George Washington Papers

To George Washington from Colonel Zebulon Butler, 12 December 1780

From Colonel Zebulon Butler

Garrision Wyoming [Pa.]
Decemr 12th 1780

May it Please your Excellency,

This Waits on you with a return of the Garrision1 we have lately had a Visit from the Enemy. a Party of twenty five men one of Whom Disarted to us, his Account I have Inclos’d,2 the[y] have took seven men Prisioners, that had Moved four miles from the Garrision, with their families, they Left the Women and Children unhurt. took the Men and Provisions and some Clothing with them, and Pushed of[f] the same Night, this was done without fireing a Gun. I heard of it the next Morning and sent a Party after them who followed them two Days but Coud not pursue any further for want Provissions, as we have had no flower at this Post this two Months, we have had Quantities Procured for this Post and I Sent soldiers for it but it was Stopped at sunsbery and made use of there by Goverr Reids Order, I have Accquinted Congress with those Matters.3 I Have the Hounour to be Your Excellencys Most Obt Humle servt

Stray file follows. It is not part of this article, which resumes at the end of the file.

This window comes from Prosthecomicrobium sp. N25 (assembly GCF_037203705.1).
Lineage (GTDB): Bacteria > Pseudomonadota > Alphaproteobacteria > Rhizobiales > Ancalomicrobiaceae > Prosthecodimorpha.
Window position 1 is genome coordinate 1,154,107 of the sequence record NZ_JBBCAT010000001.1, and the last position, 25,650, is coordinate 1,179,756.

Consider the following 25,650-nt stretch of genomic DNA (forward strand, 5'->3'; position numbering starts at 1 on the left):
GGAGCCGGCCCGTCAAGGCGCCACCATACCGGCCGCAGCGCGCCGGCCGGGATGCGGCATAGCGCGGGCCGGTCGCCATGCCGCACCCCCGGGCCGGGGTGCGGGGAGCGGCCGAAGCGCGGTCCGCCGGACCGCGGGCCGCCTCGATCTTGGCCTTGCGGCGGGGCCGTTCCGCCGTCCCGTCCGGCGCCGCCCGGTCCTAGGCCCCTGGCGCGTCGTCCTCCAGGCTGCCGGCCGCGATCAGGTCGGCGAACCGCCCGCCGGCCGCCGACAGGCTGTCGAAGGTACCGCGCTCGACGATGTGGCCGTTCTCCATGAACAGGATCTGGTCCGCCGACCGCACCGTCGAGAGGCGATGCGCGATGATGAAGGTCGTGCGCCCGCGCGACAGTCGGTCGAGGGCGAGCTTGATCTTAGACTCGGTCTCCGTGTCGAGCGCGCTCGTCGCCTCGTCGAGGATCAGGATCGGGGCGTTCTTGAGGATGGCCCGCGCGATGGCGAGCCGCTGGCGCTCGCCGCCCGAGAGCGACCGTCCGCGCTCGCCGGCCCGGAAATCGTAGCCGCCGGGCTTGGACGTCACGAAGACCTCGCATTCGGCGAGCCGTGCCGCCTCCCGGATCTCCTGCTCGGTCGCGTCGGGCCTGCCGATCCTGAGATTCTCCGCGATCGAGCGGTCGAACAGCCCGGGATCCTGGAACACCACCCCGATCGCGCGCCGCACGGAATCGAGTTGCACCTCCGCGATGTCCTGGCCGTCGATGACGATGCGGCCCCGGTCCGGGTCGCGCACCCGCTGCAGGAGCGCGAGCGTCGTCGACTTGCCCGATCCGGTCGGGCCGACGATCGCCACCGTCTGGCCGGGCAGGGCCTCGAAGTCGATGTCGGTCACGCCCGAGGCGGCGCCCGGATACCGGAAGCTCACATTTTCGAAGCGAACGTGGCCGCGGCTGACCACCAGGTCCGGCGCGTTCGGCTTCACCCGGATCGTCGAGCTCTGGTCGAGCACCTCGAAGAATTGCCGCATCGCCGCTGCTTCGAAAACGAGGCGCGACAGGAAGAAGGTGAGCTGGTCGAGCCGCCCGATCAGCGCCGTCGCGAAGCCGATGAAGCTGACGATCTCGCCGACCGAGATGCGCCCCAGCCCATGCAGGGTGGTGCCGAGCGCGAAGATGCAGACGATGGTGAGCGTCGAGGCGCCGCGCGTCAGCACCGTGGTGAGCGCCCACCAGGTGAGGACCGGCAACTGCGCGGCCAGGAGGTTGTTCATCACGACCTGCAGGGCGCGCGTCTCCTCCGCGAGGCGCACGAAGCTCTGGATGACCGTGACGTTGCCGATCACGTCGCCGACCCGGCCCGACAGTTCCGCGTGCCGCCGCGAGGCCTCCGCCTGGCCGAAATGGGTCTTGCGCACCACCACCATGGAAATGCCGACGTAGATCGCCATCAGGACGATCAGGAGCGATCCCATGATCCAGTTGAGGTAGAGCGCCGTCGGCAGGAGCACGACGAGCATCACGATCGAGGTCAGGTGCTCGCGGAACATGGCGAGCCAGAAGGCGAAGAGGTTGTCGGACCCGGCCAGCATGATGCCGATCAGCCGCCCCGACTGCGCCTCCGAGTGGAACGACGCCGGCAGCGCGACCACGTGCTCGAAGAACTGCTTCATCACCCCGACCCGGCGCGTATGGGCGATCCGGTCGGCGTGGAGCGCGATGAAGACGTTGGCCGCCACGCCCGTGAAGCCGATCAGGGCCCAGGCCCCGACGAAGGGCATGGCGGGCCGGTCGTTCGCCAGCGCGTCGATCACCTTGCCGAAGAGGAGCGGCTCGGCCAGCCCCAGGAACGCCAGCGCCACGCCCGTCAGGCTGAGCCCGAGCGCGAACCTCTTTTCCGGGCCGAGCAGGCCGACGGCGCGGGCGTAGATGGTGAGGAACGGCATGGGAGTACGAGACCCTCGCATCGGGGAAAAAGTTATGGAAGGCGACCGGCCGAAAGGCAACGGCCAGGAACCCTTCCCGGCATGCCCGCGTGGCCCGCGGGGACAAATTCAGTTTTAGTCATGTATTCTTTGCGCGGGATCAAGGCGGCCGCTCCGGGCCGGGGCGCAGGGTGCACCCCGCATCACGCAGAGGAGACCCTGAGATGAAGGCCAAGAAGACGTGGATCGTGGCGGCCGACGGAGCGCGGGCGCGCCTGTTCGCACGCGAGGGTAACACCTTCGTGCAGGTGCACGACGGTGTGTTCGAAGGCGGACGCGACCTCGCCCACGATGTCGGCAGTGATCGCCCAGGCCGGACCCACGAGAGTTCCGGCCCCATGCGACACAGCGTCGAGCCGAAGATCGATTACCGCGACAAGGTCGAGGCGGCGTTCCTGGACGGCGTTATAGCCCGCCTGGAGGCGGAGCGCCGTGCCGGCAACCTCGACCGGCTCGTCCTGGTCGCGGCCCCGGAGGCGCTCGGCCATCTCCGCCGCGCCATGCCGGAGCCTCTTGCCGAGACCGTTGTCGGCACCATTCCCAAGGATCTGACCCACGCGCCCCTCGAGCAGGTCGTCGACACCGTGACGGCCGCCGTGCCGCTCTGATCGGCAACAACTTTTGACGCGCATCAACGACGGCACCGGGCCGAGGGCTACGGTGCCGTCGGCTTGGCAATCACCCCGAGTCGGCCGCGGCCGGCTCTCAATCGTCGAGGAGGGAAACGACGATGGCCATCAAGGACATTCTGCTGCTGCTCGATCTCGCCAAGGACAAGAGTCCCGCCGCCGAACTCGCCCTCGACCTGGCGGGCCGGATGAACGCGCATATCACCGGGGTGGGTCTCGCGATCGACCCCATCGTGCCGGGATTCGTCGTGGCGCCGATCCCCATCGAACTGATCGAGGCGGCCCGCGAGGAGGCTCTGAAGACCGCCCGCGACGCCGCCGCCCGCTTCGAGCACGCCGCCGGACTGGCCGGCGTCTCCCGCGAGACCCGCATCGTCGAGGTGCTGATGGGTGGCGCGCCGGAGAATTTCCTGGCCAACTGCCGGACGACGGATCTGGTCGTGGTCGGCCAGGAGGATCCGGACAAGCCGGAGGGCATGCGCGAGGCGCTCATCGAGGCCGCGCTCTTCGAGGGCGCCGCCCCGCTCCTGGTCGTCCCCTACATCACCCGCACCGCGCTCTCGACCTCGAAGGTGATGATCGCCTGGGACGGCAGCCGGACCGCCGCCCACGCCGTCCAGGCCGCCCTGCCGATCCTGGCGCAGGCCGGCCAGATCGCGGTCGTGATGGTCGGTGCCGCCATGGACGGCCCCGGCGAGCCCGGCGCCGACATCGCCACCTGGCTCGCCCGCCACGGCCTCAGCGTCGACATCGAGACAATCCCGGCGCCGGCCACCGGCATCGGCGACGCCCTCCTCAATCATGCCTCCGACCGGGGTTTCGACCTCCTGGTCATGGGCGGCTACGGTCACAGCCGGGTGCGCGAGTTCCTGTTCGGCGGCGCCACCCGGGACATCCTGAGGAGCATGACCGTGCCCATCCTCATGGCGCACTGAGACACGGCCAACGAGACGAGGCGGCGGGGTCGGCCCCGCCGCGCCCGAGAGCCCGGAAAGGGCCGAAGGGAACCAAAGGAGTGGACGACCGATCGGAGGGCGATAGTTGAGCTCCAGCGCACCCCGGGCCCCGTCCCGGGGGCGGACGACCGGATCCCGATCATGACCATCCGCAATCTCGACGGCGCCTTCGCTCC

Zebn Butler C. Cg.

LS, DLC:GW. GW’s aide-de-camp David Humphreys wrote on the cover: “Mem—to be ordered to join his Regt” (see GW to Butler, 29 Dec., found at GW to Alexander Mitchell, 30 Dec., n.2).

1The enclosed return has not been identified.

2Butler enclosed a report written at Wyoming on 7 Dec. with information from an Irishman who deserted from “the Ranger Service with Tory Butler.” He remarked that 600 “Troops of White men” garrisoned Niagara and that the number of Indians at that post was “very unsteady Sometimes Near Two Thousand Men Women & Children who all draw Rations.” The deserter had “lived at Detroit and Says Detroit is very thick Settld with Inhabatants for thirty Miles in lenghth who are very favourably Inclind towards the Country but dare not Appear Open in it, that they have Built a New fort there and the Garrisson Consist of about 300 Men” (DLC:GW). For the new fort at Detroit, see Daniel Brodhead to GW, 7 Dec., and n.9.

3For Butler’s request for flour, and for the actions of Joseph Reed, president of the Pennsylvania Supreme Executive Council, to stop the shipment at Sunbury, Pa., see Butler to the Board of War, 26 Oct., and Reed to the Board of War, 1780, in Pa. Archives description begins Samuel Hazard et al., eds. Pennsylvania Archives. 9 ser., 138 vols. Philadelphia and Harrisburg, 1852–1949. description ends , 1st ser., 8:601, 611–12.

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